Award Date


Degree Type


Degree Name

Doctor of Philosophy (PhD)


Civil and Environmental Engineering and Construction

First Committee Member

Ying Tian

Second Committee Member

Nader Ghafoori

Third Committee Member

Samaan Ladkany

Fourth Committee Member

Ryan Sherman

Fifth Committee Member

Zhiyong Wang

Number of Pages



Columns are critical components resisting the collapse of a reinforced concrete (RC) frame structure subjected to high sustained loads. Research on columns under sustained high stresses is very limited. At material level, past creep tests were focused either on concrete with ages less than 90 days or under a sustained stress less than 70% of short-time strength. At structural component scale, virtually no experimental data can be found for the response of axially loaded RC columns subjected to high sustained loads exceeding 75% of column short-time strength with loading age greater than 200 days. Even if a few experiments were conducted to examine the sustained eccentrically loaded columns under high sustained loads, the experiments were conducted predominantly within three months of concrete casting. The goals of this research were to (1) understand the behavior of aged reinforced concrete frame columns with ages greater than 200 days and under high sustained loads no less than 75% of short-time loading capacity caused by sustained concentric and eccentric loading, (2) examine the effects of transverse reinforcement ratio on the creep behavior of RC columns, (3) examine and explore a numerical method based on an existing nonlinear creep model for aged concentrically loaded concrete columns under high sustained stresses. To achieve the research goals, thirteen columns were tested after 209 to 629 days of concrete casting. The sustained loading lasted 2 to 120 days. Test variables included sustained load level, eccentricity ratio, and transverse reinforcement ratio. Eight of the thirteen columns were subjected to concentric loads. Among them, one plain concrete and one RC column, as control specimens, were tested to failure in a short time; two plain concrete and four RC columns were subjected to sustained concentric loads ranging from 76% to 98% of code-defined nominal short-time strength. No concentrically loaded column failed even the sustained load was as high as 98% of column short-time strength. Five RC columns were tested under sustained eccentric loading. These columns were initially loaded to cause the bending moment at the column mid-height to reach 77% to 100% of nominal flexural capacity after considering axial force-moment interactions. The columns showed high resistance to large sustained loads, and only one eccentrically loaded column failed during sustained eccentric loading. For concentrically loaded columns subjected to 98% code-defined nominal short-time strength, higher transverse reinforcement ratio decreased concrete creep during the early stage of sustained concentric loading but diminished over time. For eccentrically loaded columns, higher transverse reinforcement ratio increased flexural stiffness and resulted in lower creep deformation, thereby reducing failure risk due to second order effects. A numerical method for predicting concrete column creep under high axial sustained stresses and older loading ages is explored based on existing creep models. The experimental results of short column tests were compared with the predictions.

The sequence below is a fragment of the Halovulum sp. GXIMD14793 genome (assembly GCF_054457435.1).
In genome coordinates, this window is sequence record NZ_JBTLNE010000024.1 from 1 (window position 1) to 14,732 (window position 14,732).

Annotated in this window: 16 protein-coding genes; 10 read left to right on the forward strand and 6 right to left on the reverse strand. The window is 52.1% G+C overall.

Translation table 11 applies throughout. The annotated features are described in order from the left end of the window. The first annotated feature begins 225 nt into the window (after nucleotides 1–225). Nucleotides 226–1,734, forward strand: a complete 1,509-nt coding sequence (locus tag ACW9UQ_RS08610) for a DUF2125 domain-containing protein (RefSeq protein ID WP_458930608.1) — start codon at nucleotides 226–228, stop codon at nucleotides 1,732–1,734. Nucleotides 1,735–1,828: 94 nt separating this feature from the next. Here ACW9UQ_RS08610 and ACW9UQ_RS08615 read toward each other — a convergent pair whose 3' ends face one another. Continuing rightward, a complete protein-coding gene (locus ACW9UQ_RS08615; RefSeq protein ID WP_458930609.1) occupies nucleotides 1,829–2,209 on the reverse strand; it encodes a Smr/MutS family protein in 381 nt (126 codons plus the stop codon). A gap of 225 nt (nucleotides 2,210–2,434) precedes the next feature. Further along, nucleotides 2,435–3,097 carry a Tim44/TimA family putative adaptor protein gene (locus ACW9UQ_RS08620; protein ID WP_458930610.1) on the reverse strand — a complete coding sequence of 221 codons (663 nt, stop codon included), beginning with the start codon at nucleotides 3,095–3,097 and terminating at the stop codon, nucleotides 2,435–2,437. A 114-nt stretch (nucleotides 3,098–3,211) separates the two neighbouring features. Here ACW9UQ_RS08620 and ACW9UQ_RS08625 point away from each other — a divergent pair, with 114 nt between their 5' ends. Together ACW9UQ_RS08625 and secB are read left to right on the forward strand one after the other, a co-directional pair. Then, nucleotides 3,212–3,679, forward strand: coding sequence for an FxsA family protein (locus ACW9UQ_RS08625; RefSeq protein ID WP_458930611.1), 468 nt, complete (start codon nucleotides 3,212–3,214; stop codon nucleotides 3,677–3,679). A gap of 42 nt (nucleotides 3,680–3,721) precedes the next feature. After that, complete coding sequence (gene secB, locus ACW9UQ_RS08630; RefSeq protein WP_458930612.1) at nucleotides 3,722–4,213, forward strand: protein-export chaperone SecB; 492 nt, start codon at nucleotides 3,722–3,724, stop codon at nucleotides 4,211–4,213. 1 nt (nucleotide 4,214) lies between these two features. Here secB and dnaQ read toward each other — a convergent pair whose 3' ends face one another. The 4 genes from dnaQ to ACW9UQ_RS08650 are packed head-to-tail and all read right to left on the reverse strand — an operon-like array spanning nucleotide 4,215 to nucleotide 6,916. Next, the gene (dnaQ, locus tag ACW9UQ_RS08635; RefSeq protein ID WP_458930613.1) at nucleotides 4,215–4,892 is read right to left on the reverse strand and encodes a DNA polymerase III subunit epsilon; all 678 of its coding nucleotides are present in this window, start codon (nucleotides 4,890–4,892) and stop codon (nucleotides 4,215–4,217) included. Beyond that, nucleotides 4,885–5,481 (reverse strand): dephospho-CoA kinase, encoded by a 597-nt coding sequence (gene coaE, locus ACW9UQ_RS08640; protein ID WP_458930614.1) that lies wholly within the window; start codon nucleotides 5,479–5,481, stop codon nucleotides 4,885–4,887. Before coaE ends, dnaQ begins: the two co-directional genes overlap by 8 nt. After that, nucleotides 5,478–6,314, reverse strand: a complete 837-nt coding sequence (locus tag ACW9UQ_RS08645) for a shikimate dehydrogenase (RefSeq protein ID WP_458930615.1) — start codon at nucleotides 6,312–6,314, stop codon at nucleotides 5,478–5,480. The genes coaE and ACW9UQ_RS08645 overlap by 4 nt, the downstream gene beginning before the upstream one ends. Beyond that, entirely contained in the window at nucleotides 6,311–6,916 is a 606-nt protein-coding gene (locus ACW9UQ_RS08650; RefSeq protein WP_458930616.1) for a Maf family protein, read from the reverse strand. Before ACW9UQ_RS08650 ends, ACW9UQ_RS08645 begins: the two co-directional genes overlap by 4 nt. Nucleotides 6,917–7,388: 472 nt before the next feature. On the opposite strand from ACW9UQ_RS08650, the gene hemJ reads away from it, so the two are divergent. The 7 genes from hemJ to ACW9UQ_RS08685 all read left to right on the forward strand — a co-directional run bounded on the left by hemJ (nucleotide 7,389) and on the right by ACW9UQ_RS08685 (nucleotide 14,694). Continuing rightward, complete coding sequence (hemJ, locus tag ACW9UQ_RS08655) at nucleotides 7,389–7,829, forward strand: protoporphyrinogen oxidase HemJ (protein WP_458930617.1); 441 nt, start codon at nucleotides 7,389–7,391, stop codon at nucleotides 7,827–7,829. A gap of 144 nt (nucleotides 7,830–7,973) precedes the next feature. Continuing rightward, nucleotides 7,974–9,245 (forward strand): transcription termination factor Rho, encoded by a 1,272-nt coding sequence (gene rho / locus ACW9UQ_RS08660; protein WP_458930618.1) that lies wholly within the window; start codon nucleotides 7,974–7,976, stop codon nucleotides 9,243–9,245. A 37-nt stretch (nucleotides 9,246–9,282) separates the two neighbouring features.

Aged concrete; High sustained load; Nonlinear reinforced concrete creep; Numerical simulation model; Reinforced concrete creep experiments


Civil Engineering

File Format


File Size

11300 KB

Degree Grantor

University of Nevada, Las Vegas




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